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“Love, time, death and loss have all been the inspiration for sonnets.” Discuss how this applies to the sonnets you have studied and comment on their technical variety.

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"Love, time, death and loss have all been the inspiration for sonnets." Discuss how this applies to the sonnets you have studied and comment on their technical variety. The themes of love, time, death and loss are often and easily linked for obvious reasons. As far back as poetry and writing date, these themes will be clear within them. Often the inspiration for tragic or despairing poetry, one should perhaps observe the sonnets which are particularly linked to such subject matter. William Shakespeare's Sonnet 73 is about time bringing forth potential loss of love and the unavoidable consequences of age. The sonnet opens with a revelation of the time of year, imagery of autumn, the end of the year and the autumn of his own life. It is reflective almost to the point of wallowing; the sun is fading, the yellow leaves "do hang" and there is a poetic link to singing birds, highlighting the ever-present bitter sweet melancholy within the piece. The first quatrain begins to set the tune of the sonnet, using the concept of time within the seasons with an almost literal landscape foundation; the descriptions of nature are at their oldest, ravaged by time and nearing their ending. Shakespeare uses various parallels, drawing one in as the almost literal portrayal being in the 'autumn' of his own life. ...read more.


Age is often considered unattractive, and abrupt reminders of mortality. Despite the desperation and sadness of this poem, there it highlights a certain beauty of age, paralleling it with nature. It has to be, and could it be any better way than represented through the raw honesty and patterns of nature. It is a gentle kind of sorrow, accepting its' fate. One could consider the great irony of the sonnet lying in the fact that nature is possibly the only tangible, timeless part of this earth. There maybe death and there maybe tragedy, however, the cycle is never-ending. The certain soft resignation within 73 is contrasted within line 12; which seems to comply with another of Shakespeare's sonnets -116. Passionate feelings and almost anger are present within the words; line 12 of sonnet 73 begins to question this, noting the consumption of "that which it was nourished by." The personification of love is a regular theme, although not so consistent with 73. The almost unjust consumption of this love by time is similar to the personification of feelings within 116, proposing to almost oppose feelings in order to resolve them. The opening lines of 116 echo marriage vows, yet also open with clearly noted enjambement and a celestial pause. One may already presume that things are not as concrete as at first glance. ...read more.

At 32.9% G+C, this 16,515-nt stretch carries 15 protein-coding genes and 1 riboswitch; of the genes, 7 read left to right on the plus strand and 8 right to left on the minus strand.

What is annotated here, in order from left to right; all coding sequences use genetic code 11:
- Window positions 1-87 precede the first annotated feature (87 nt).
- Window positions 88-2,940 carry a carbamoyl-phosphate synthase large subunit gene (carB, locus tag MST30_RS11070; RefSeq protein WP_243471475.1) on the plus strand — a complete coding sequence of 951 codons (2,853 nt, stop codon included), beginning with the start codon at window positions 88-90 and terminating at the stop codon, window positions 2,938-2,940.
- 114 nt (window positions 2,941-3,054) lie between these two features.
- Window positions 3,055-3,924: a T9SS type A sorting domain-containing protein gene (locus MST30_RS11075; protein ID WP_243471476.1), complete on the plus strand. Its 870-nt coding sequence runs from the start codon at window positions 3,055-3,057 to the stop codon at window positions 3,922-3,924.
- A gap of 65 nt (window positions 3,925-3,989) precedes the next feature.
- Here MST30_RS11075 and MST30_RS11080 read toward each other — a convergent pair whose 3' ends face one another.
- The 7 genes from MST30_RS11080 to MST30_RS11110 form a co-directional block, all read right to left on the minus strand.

Whilst the words may roll from the tongue into the eagerly anticipating audience, it may serve as a disappointed if one expects subject matter to be portrayed in the same technique again. Michael Drayton's sonnet, "Since There's No Help" appears to take a very traditional angle of love. He informs his love that they should "kiss and part" claiming to be finished with her, yet then proposes to speak of possible times in the future through "Love's latest breath." This primarily simplistic piece is in fact highly complex. The angle of time is very different to that which has been previously examined. He refrains from noting such things as the ravages of age and time, yet looks to it through potentiality. The recurrent theme of love personified is clear. Love and the attributes such as passion, faith and innocence are portrayed through personification. Capital letters stamp their new-found identity and they are spoken of as nouns, in action. Death is spoken of, yet no capital letter marks the word. The themes of death and loss are in context with the emotions spoken of. It is almost the literal death of love which is carefully layered through impossible imagery; "Faith is kneeling by his bed of death". The subject is clearly similar to the previous sonnets, yet the technique is greatly varying through this unfamiliar representation of emotions. ...read more.

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